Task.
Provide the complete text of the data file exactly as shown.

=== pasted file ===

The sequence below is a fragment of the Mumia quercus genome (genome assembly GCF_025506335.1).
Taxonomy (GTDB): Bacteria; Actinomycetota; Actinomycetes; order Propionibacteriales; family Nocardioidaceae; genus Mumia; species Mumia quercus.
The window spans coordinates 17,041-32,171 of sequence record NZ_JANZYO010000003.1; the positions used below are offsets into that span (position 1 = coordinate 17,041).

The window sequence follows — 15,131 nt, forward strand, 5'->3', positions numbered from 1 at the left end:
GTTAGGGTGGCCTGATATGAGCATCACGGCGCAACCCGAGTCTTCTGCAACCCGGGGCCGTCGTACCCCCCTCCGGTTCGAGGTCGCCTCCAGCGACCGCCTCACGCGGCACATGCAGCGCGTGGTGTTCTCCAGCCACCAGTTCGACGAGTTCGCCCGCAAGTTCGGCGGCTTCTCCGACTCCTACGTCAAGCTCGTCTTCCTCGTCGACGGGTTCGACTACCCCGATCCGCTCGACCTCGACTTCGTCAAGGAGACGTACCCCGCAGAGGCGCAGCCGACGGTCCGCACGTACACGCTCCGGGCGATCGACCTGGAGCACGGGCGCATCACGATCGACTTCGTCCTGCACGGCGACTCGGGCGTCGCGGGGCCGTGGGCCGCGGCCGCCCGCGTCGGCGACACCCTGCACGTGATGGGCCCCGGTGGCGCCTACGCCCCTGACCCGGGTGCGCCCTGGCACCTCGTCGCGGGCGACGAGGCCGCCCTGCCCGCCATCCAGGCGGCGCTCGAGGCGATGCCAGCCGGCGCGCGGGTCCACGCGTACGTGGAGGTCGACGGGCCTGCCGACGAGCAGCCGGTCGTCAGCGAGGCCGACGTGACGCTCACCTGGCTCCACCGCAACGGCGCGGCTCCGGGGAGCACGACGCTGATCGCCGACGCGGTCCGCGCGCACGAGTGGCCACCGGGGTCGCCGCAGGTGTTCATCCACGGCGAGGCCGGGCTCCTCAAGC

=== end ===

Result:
The sequence below is a fragment of the Mumia quercus genome (genome assembly GCF_025506335.1).
Taxonomy (GTDB): Bacteria; Actinomycetota; Actinomycetes; order Propionibacteriales; family Nocardioidaceae; genus Mumia; species Mumia quercus.
The window spans coordinates 17,041-32,171 of sequence record NZ_JANZYO010000003.1; the positions used below are offsets into that span (position 1 = coordinate 17,041).

The window sequence follows — 15,131 nt, forward strand, 5'->3', positions numbered from 1 at the left end:
GTTAGGGTGGCCTGATATGAGCATCACGGCGCAACCCGAGTCTTCTGCAACCCGGGGCCGTCGTACCCCCCTCCGGTTCGAGGTCGCCTCCAGCGACCGCCTCACGCGGCACATGCAGCGCGTGGTGTTCTCCAGCCACCAGTTCGACGAGTTCGCCCGCAAGTTCGGCGGCTTCTCCGACTCCTACGTCAAGCTCGTCTTCCTCGTCGACGGGTTCGACTACCCCGATCCGCTCGACCTCGACTTCGTCAAGGAGACGTACCCCGCAGAGGCGCAGCCGACGGTCCGCACGTACACGCTCCGGGCGATCGACCTGGAGCACGGGCGCATCACGATCGACTTCGTCCTGCACGGCGACTCGGGCGTCGCGGGGCCGTGGGCCGCGGCCGCCCGCGTCGGCGACACCCTGCACGTGATGGGCCCCGGTGGCGCCTACGCCCCTGACCCGGGTGCGCCCTGGCACCTCGTCGCGGGCGACGAGGCCGCCCTGCCCGCCATCCAGGCGGCGCTCGAGGCGATGCCAGCCGGCGCGCGGGTCCACGCGTACGTGGAGGTCGACGGGCCTGCCGACGAGCAGCCGGTCGTCAGCGAGGCCGACGTGACGCTCACCTGGCTCCACCGCAACGGCGCGGCTCCGGGGAGCACGACGCTGATCGCCGACGCGGTCCGCGCGCACGAGTGGCCACCGGGGTCGCCGCAGGTGTTCATCCACGGCGAGGCCGGGCTCCTCAAGC